Portraits of Wildflowers

Perspectives on Nature Photography

Downy gaura seed stalk loop

with 17 comments

Downy Gaura Seed Stalk Looped by a Spider 2317

Do you remember the downy gaura (Gaura parviflora or Oenothera curtiflora) you saw with a soft cloud behind it the other day? (Sure you do.) Well here’s a seed stalk of that species that a spider had bent into a loop. When I took this picture on August 8th near where Old Spicewood Springs Rd. crosses Bull Creek I didn’t see the spider, but its silk says it had been there, and stalks of downy gaura don’t form loops by themselves.

© 2014 Steven Schwartzman

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I’m out of town for a while. Of course you’re welcome to leave comments, but please understand if it takes me longer than usual to respond.

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Written by Steve Schwartzman

September 29, 2014 at 5:22 AM

17 Responses

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  1. This must be an example of Spidey strength. It is amazing the power they have and the able usage of their silken threads. Nice use of sidelight with a good naturally dark background.

    Steve Gingold

    September 29, 2014 at 5:32 AM

    • I’ve read that spider silk is stronger by weight than steel, but what I haven’t yet read is an explanation of why a spider would want to use that strong bonding material to bend a seed stalk like this one into a loop. If the spider filled the interior of the loop with a web I could understand the advantage, but the loops of this type that I’ve seen have always remained unfilled.

      Thanks for pointing out the sidelight and the naturally dark background that your photographer’s eye picked up.

      Steve Schwartzman

      September 29, 2014 at 7:54 AM

  2. Scary !!! terrific shot …

    ady

    September 29, 2014 at 7:07 AM

    • Scary perhaps, but I didn’t get stung on the wrist by a wasp the way you did as a child.

      Steve Schwartzman

      September 29, 2014 at 7:59 AM

      • Ha Ha 😀 The insatiable desire to gain knowledge(err.. colorful stories :P) led me to it… I am glad you read it …Thanks a million…

        ady

        September 29, 2014 at 9:05 AM

  3. A circle of nature’s grace…

    lensandpensbysally

    September 29, 2014 at 7:30 AM

  4. Botanizing makes detectives of us all, doesn’t it? I had lunch with two of my botanist friends this weekend, and we were gleefully discussing how the world seems designed just for our enjoyment. I wonder why the spider would do this?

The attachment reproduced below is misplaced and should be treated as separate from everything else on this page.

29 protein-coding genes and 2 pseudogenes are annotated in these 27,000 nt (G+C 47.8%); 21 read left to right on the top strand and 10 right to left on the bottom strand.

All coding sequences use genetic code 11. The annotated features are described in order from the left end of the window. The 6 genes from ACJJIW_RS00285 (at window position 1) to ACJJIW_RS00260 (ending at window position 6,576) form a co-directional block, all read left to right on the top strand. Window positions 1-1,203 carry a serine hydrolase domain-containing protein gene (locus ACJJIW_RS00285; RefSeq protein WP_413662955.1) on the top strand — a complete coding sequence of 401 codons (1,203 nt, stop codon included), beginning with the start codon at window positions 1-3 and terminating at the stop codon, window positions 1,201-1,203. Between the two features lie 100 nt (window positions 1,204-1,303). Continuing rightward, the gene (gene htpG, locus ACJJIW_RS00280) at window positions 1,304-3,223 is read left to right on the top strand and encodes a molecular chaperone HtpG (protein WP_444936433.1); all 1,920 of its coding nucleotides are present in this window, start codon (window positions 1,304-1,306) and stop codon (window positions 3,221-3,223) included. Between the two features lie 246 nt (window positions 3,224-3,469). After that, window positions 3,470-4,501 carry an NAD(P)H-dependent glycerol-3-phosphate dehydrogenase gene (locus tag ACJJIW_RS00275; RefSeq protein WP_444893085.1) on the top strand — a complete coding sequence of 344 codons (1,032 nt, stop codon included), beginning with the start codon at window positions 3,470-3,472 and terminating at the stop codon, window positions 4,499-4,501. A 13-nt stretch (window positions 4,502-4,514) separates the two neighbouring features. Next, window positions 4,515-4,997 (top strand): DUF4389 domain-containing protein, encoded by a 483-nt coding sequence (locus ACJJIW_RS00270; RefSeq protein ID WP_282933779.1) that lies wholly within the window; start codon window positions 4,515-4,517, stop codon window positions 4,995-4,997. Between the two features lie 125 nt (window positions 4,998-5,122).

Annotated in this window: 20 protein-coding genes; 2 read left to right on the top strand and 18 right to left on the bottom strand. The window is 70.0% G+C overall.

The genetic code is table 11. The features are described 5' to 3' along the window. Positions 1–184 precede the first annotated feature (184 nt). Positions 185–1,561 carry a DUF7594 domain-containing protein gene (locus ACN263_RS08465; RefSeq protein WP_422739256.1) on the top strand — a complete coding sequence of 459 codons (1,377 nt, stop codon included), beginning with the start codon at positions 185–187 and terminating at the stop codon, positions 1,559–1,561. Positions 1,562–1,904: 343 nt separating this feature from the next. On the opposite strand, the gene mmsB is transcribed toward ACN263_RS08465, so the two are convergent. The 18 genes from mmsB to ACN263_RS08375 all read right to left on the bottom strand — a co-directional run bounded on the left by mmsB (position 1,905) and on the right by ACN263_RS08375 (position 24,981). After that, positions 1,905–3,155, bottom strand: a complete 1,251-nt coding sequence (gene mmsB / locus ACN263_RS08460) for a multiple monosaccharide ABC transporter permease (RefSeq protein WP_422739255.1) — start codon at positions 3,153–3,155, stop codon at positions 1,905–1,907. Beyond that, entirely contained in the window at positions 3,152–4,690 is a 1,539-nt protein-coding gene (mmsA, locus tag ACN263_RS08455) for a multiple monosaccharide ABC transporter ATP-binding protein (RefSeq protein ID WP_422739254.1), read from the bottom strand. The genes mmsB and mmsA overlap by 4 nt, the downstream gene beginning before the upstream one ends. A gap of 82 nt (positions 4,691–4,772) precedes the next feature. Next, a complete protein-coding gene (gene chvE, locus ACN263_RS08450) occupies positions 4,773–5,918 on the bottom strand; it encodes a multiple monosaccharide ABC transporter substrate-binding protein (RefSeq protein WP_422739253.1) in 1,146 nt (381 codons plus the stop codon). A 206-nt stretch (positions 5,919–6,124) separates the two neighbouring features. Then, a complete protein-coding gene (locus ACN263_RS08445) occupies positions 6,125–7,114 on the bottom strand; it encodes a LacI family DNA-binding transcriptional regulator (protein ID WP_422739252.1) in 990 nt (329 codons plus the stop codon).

It is cool how you’ve shot this, so the light just picks out the tell-tale thread.

    melissabluefineart

    September 29, 2014 at 7:51 AM

    • Just call me Sherlock, Melissa. Your discussion topic of how the world seems designed just for our enjoyment reminds me of Voltaire’s Candide.

      This picture, with its light from the side, is different from many of mine, but I like the effect. Usually I go for bright, but sometimes dark is good.

      Steve Schwartzman

      September 29, 2014 at 9:38 AM

      • Candide has popped in a couple of times lately. Maybe I need to read it again.

        Steve Gingold

        September 29, 2014 at 10:12 AM

        • Yes, I thought about this being the second recent reference to Candide. I read it in high school, and I remember asking my Latin teacher (who was from Italy) about an Italian sentence Voltaire inserted in the middle of all the French. Candide is a pretty cynical look at life, so be prepared for a heavy dose of cynicism if you reread it. If I can go off on a tangent, I’ll add that Leonard Bernstein’s opera version has some great arias in it.

          Steve Schwartzman

          September 29, 2014 at 10:46 PM

  5. The photo’s really attractive. I didn’t know the term “sidelight” until I read it here, but it certainly did make this a more striking image.

    As for the silk, I have a hypothesis. From what I can tell, the first evidence of silk is on the left side, near the top. Spiders often land in my varnish, or on me, or on boat rigging, by traveling on their own silk, “flying” through the air. It may be that a spider landed on the plant, spun its way to the top and then, with nowhere to go, made another jump to the middle of the stalk and cinched things up.

    shoreacres

    September 29, 2014 at 8:12 AM

    • Your hypothesis is the best one I’ve heard—and the only one!

      The term sidelight (or side light) seems to follow naturally from backlight. Most of my subjects are lit from the front, and a much smaller number from the back, but for some reason I’ve rarely made use of side lighting. I need to be more alert to its possibilities.

      Steve Schwartzman

      September 29, 2014 at 10:59 PM

  6. Gorgeous, I really love how you used the lighting in this photo.

    Charlie@Seattle Trekker

    September 29, 2014 at 8:24 AM

  7. […] spider that’s responsible—and you deserve a juicy spider after the non-spider picture of downy gaura looped by a spider—click the icon […]


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